Interlocking "Fede" (from the Italian, for "trust" or "fidelity") or "Gimmel" rings (meaning "twin") were often used as betrothal tokens in 16th and 17th century Europe, but they remained popular until well after the Renaissance. Two or three bands are riveted together by a tiny pin that allows the separate components to swivel apart and also to come together as one - a tidy symbol of the union of two people. Made around 1850, this Fede ring is unique for two reasons: the gem-studded bracelets (jewelry wearing jewelry!) and the tiny heart-shaped locket held safe between the hands. Make that three reasons - all the hoops are gorgeously engraved.Put Yr Little Hand in Mine
The use of garnets in jewelry rose to popularity Ancient Greece and remained en vogue throughout the entire Ancient Roman period. This Mid-Imperial Roman ring is set with a deep red oval garnet cabochon in a closed back collet setting. The minimal mounting features a wide gold halo around the fiery center stone and an ultra flat hoop.Pax Romana-Rama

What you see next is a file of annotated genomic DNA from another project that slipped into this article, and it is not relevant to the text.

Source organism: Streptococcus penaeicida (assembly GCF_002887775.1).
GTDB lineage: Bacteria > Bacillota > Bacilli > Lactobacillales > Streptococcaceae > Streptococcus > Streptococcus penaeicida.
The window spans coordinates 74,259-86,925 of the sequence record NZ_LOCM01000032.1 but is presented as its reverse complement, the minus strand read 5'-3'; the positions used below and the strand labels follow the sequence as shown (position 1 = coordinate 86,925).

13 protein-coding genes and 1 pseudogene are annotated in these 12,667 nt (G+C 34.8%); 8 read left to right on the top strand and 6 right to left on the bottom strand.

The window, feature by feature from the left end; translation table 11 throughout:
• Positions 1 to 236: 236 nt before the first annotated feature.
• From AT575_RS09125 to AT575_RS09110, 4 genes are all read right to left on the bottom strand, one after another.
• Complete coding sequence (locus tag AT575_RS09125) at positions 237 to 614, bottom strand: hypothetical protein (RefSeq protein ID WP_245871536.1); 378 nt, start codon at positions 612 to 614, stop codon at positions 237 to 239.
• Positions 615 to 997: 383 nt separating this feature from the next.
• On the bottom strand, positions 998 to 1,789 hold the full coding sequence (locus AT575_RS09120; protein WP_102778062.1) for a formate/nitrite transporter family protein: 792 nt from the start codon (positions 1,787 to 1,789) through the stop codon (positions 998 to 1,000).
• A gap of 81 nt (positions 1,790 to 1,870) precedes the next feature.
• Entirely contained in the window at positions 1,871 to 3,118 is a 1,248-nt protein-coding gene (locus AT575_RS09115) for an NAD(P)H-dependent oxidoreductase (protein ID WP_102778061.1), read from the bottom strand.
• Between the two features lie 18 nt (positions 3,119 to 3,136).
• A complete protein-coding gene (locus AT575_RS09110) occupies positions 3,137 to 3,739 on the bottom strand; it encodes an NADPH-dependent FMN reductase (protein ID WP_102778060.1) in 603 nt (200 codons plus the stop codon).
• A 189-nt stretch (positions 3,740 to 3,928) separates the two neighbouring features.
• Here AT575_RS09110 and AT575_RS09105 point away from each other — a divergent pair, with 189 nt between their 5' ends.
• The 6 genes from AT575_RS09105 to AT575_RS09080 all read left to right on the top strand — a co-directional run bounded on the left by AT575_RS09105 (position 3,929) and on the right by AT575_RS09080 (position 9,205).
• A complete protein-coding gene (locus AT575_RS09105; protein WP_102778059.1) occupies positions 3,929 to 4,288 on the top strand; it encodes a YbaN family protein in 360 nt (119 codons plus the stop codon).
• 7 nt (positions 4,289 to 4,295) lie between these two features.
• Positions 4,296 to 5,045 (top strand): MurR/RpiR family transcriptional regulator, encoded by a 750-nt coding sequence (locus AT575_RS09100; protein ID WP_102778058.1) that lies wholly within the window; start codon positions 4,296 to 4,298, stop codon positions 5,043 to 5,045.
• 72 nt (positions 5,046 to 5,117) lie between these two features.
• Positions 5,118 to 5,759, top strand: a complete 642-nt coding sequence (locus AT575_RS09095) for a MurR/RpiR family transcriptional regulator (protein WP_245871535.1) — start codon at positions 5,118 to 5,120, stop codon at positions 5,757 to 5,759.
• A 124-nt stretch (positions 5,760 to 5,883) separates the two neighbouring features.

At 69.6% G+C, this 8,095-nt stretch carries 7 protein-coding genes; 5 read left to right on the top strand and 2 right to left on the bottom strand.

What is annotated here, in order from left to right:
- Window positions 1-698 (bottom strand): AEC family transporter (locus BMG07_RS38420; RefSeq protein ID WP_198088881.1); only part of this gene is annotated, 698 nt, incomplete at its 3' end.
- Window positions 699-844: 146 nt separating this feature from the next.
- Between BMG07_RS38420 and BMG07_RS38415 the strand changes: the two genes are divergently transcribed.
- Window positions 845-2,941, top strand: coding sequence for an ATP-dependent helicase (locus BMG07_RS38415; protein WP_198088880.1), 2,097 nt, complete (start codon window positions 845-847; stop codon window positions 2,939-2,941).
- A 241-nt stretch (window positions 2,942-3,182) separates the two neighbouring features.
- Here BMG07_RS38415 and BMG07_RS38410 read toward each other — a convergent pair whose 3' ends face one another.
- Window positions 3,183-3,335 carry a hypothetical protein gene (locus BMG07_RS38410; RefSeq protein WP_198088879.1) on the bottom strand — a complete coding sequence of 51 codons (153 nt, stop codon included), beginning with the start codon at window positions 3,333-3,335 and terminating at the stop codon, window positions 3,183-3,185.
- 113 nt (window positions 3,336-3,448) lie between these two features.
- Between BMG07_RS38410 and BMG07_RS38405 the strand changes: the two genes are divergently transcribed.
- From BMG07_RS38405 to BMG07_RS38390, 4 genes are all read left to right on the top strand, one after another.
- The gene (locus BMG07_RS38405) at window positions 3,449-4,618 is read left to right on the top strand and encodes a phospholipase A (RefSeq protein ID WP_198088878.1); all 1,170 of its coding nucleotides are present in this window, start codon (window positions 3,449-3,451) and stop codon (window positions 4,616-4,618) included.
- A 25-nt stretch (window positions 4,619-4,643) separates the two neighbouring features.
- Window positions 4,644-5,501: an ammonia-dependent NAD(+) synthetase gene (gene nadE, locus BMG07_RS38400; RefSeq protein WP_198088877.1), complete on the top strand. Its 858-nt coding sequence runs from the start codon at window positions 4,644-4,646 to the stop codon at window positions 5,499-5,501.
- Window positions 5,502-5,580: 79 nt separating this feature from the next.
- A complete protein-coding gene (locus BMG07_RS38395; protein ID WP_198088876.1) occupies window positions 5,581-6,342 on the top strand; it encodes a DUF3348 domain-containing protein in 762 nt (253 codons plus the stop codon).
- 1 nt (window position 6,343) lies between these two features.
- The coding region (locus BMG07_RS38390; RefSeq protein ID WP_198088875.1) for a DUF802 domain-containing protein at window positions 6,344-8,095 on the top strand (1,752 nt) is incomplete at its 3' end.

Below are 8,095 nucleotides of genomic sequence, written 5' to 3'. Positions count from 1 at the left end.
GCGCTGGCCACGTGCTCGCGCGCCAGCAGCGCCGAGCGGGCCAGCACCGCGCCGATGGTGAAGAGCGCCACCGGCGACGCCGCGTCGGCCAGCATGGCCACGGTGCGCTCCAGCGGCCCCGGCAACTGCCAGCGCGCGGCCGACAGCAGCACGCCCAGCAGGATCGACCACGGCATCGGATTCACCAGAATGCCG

The Grand Tour typically began in Dover, England and most travelers went to Spain, France, Germany, and Switzerland before the culmination of the trip in Italy. Throughout the tour one was supposed to acquire knowledge of language, politics, sport and art and become a generally more well-rounded person of privilege. During the same period the cameo (made from a variety of materials including shell, coral, onyx and lava) was experiencing great popularity and many of the most expert makers came from Italy. Lava from Mt. Vesuvius provided Italian cameo carvers a plentiful medium to create these miniature reliefs. These carved lava trinkets were favorite souvenirs of ladies who traveled to Italy. These earrings, a very unusual example of the style, feature two tiny heads of the Cane Corso - an old Italian breed that was used as a guard dog at the time these earrings were carved, but trace their ancestry back to Ancient Rome where they were used as catch dogs as well as in warfare.Dog People throughout history, Unite.